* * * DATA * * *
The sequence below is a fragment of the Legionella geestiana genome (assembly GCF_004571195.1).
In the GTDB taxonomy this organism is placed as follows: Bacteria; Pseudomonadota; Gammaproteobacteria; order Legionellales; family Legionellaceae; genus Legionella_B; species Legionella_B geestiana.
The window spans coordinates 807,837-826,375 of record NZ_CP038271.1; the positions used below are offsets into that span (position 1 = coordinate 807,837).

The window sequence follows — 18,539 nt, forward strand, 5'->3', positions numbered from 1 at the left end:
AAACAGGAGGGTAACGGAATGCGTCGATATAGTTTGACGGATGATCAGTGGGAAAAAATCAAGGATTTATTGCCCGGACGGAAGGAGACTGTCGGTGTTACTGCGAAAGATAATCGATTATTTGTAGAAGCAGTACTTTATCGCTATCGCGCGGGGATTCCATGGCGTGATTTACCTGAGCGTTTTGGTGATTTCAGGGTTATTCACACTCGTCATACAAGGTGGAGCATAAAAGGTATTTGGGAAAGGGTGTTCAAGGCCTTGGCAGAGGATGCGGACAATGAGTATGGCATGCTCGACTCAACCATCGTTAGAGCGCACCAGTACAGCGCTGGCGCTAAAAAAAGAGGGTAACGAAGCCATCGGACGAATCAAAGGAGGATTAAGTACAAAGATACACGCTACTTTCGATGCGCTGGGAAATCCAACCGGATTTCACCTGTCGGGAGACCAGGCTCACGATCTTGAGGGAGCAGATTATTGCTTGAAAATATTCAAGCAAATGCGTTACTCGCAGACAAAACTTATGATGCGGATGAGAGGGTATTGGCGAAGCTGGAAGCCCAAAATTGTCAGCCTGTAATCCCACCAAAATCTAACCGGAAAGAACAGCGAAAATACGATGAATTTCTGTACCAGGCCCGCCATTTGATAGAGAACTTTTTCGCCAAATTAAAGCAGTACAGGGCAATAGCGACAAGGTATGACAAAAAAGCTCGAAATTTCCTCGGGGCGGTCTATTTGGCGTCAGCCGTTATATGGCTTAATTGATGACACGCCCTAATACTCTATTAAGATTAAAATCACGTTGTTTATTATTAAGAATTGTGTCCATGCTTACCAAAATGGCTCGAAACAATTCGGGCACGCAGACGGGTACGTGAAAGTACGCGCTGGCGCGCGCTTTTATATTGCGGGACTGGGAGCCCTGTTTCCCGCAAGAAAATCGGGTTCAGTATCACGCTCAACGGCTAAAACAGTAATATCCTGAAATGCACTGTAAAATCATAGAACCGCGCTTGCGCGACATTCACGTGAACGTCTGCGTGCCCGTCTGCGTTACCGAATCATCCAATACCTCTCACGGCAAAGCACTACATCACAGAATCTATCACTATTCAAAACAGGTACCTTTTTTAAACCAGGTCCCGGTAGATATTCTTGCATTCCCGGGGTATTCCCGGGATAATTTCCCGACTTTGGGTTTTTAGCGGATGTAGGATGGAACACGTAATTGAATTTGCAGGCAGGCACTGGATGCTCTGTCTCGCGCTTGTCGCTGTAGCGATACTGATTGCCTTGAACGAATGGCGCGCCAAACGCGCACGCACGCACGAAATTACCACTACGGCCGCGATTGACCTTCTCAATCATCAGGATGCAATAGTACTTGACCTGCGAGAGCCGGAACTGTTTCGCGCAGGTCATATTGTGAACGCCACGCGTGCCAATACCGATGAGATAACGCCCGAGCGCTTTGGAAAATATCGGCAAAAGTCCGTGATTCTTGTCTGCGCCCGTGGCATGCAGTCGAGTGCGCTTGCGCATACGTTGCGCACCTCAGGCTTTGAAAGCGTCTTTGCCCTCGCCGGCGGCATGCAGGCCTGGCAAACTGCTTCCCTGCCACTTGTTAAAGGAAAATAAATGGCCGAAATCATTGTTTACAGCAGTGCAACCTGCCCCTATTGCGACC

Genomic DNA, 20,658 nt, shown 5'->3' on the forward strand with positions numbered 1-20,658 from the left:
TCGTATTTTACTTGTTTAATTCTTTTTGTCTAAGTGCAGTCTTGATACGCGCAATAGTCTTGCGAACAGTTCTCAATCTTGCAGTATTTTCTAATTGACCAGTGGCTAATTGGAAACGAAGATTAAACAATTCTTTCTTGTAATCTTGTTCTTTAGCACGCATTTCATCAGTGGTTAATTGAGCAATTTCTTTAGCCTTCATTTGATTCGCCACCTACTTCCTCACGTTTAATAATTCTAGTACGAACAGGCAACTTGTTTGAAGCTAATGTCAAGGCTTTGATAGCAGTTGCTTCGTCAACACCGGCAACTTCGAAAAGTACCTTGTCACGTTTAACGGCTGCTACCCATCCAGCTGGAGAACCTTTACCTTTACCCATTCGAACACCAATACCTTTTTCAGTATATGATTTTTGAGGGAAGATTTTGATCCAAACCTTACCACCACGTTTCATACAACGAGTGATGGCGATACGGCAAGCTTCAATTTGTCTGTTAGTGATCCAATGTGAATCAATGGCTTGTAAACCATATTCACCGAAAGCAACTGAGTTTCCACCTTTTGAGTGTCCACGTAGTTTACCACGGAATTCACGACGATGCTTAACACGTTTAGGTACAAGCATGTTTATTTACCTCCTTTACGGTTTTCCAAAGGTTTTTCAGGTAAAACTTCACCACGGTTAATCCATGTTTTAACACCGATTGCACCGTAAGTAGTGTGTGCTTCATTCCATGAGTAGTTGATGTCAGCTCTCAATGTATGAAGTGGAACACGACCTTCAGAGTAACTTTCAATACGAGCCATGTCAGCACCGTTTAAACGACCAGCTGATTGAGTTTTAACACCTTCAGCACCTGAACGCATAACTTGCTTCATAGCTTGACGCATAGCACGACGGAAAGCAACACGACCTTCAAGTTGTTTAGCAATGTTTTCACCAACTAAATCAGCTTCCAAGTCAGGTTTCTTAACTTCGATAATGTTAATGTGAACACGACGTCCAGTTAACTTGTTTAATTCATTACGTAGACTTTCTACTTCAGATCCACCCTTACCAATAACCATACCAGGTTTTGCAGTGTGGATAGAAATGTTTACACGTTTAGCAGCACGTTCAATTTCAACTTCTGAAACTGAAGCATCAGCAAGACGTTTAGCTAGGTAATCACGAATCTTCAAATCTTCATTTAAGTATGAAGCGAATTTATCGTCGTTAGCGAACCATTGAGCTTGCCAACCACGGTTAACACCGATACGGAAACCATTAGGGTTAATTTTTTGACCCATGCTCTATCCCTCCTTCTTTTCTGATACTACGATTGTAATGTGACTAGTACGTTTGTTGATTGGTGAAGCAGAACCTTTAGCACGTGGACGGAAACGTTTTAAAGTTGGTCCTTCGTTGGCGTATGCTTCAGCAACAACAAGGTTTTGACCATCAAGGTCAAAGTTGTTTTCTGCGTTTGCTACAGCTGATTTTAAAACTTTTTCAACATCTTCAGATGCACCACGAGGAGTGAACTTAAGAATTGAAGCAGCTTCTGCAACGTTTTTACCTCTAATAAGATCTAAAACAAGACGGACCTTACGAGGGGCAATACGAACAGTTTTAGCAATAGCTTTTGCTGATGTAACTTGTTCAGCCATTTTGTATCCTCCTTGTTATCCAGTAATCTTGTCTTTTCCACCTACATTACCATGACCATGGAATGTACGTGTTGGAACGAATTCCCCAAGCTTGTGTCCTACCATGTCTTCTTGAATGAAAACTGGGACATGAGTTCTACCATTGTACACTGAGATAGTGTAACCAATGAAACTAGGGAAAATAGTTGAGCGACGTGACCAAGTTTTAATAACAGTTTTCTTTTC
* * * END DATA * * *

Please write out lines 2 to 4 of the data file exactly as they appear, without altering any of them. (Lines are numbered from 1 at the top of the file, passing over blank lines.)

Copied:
In the GTDB taxonomy this organism is placed as follows: Bacteria; Pseudomonadota; Gammaproteobacteria; order Legionellales; family Legionellaceae; genus Legionella_B; species Legionella_B geestiana.
The window spans coordinates 807,837-826,375 of record NZ_CP038271.1; the positions used below are offsets into that span (position 1 = coordinate 807,837).

The window sequence follows — 18,539 nt, forward strand, 5'->3', positions numbered from 1 at the left end: